The recurring phenomenon in Latin America of the caudillo, or populist strongman, has been so common that it created a new genre in literature — the “dictator novel.” The first caudillos tended to control single provinces in post-colonial Latin America, but today they have gone global.
Venezuela’s Hugo Chavez, the latest of these, has utilized his country’s oil proceeds to export his “Bolivarian Revolution” to neighboring countries as well as to ideologically amenable regimes in the Middle East.
Joel D. Hirst, who went to high school in Venezuela and later spent four years working at the American embassy during the formative years of the Chavez regime, has just published the first dictator novel written by an American author.
"The Lieutenant of San Porfirio," a novel based on the Venezuelan dictatorship, is also the first to be written while the dictator being portrayed is still in office and standing on both an electoral and biological precipice.
The October 7th election will present the first opportunity in years for those Venezuelans not benefiting from State largess to vote the socialist, terror-supporting president out of office, though it is not certain that Chavez would actually leave power should he lose (his top general has openly stated that the military would not allow it).
But an election loss could prove to be secondary to his advancing cancer for finally removing him from power after a tumultuous thirteen year reign.
Hirst’s novel mirrors many of the dramatic events that have punctuated the divisive rule of Chavez, pitting two student activists — one a militant leftist supporter of El Comandante, the other an opponent of the dictator’s makeshift socialism — against the backdrop of a society being ripped apart by the shopworn rhetoric of Marxist class warfare.
The climax of the novel features dueling speeches by these two protagonists. In one speech, the freedom activist, Pancho Randelli, elucidates what is at the heart of the conflict:
“And why, then, would I continue in bondage? Their answer comes from the pounding words you hear, repeated ad nauseam by El Comandante. We continue in bondage because they need us. They know this, and so do we. But we do not need them.
"This, my friends, is the source of the conflict. Understanding the vulnerability of their position, they use the only tools they possess to enforce our intercourse—their guns. ‘Your government is the source of all authority,’ says El Comandante as he waves in the air his AK-103, newly purchased with our tax money for use against us.”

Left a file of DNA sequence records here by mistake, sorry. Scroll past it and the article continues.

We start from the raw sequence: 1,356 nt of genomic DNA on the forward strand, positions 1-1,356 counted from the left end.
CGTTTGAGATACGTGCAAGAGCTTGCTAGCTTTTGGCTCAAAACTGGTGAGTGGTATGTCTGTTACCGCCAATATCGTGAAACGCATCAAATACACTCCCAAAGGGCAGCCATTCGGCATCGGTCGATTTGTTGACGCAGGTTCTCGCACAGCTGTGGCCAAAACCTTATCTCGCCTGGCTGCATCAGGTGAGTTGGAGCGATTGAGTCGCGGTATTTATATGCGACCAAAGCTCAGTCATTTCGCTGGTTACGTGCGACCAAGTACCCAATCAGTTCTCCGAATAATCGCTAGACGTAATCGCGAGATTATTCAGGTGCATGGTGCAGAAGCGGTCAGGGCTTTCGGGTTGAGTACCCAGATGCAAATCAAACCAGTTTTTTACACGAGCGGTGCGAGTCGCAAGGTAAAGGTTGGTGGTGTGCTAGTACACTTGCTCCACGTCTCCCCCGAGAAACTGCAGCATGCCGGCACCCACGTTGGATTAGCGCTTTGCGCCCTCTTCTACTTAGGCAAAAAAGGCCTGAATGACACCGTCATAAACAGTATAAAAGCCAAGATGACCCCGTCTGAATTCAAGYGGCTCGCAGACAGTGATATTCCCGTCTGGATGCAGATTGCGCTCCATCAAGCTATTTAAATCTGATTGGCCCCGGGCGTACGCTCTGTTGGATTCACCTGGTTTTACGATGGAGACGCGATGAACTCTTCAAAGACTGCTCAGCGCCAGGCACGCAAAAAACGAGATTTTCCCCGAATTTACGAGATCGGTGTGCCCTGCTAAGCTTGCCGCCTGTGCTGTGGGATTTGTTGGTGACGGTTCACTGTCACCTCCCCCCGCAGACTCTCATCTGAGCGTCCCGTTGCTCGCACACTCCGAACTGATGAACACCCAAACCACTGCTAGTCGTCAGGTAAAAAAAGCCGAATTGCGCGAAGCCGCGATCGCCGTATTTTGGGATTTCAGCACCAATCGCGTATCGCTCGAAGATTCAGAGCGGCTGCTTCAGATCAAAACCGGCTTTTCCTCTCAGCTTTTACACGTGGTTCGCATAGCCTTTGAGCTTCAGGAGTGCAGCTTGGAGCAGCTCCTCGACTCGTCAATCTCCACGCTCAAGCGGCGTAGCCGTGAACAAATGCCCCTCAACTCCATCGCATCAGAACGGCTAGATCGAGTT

Hirst uses satire and a bit of “magical realism” — a nod to the masters of Latin American literature — to offer a window into the worldviews of characters from different strata of Venezuelan society, and to underscore their historical habit of serially electing a “societal savior,” as many hoped when electing Chavez in 1998.
"The Lieutenant of San Porfirio" paints a vivid portrait of Venezuela’s internal political conflicts and the Chavez regime’s international interference with a compelling narrative seen through the eyes of those who are still living through it.
Hirst does not betray his own opinion of the Chavez regime, which he has covered in his work as a fellow at the Council on Foreign Relations, but gives a nuanced treatment of the antithetical worldviews of his protagonists.
Hirst had previously authored a comprehensive analysis of the ALBA countries (Chavez’s political alliance, called the Bolivarian Alliance of the Americas) in a non-fiction book released in May.
But for those who would prefer to learn more about the true nature of Venezuela’s conflict while being entertained by a highly compelling story, "The Lieutenant of San Porfirio" is a must read.
As a primer for the historic election that will take place in Venezuela in just over a week, Hirst’s novel may not serve as a predictor, but it can certainly work as an interesting alternative history.
Chavez’s removal from power would not only affect Venezuela, but would likely be the first of the regional dominoes to fall, eventually taking down with it not only Chavez’s oil-financed allies in Bolivia, Nicaragua, and Ecuador, but also the half-century dictatorship of Fidel Castro, which survives only by Chavez’s good graces and subsidized oil shipments.
When these dominoes inevitably fall, the United States and its regional allies will find themselves picking through the detritus of another lost decade, wondering how another generation was subsumed by the latest carnival barker of a discredited ideology.
Jon B. Perdue (@jonperdue) is the director of Latin America programs at the Fund for American Studies in Washington, D.C., and is the author of "The War of All The People."
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